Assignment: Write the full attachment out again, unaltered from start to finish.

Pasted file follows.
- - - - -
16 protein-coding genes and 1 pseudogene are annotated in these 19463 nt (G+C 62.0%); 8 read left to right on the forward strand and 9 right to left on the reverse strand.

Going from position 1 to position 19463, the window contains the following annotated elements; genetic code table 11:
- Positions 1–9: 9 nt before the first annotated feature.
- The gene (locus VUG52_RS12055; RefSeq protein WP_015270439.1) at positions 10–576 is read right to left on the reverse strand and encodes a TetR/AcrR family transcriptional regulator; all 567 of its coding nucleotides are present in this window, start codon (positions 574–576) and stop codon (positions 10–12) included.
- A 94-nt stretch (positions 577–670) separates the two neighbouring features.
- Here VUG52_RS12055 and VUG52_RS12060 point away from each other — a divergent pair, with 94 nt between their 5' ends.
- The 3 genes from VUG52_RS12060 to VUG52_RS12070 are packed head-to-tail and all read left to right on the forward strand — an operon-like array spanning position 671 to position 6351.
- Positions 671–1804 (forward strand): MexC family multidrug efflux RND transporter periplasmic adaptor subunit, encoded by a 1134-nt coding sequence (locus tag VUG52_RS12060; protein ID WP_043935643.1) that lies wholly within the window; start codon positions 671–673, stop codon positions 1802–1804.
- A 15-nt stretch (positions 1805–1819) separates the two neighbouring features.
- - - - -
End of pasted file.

16 protein-coding genes and 1 pseudogene are annotated in these 19463 nt (G+C 62.0%); 8 read left to right on the forward strand and 9 right to left on the reverse strand.

Going from position 1 to position 19463, the window contains the following annotated elements; genetic code table 11:
- Positions 1–9: 9 nt before the first annotated feature.
- The gene (locus VUG52_RS12055; RefSeq protein WP_015270439.1) at positions 10–576 is read right to left on the reverse strand and encodes a TetR/AcrR family transcriptional regulator; all 567 of its coding nucleotides are present in this window, start codon (positions 574–576) and stop codon (positions 10–12) included.
- A 94-nt stretch (positions 577–670) separates the two neighbouring features.
- Here VUG52_RS12055 and VUG52_RS12060 point away from each other — a divergent pair, with 94 nt between their 5' ends.
- The 3 genes from VUG52_RS12060 to VUG52_RS12070 are packed head-to-tail and all read left to right on the forward strand — an operon-like array spanning position 671 to position 6351.
- Positions 671–1804 (forward strand): MexC family multidrug efflux RND transporter periplasmic adaptor subunit, encoded by a 1134-nt coding sequence (locus tag VUG52_RS12060; protein ID WP_043935643.1) that lies wholly within the window; start codon positions 671–673, stop codon positions 1802–1804.
- A 15-nt stretch (positions 1805–1819) separates the two neighbouring features.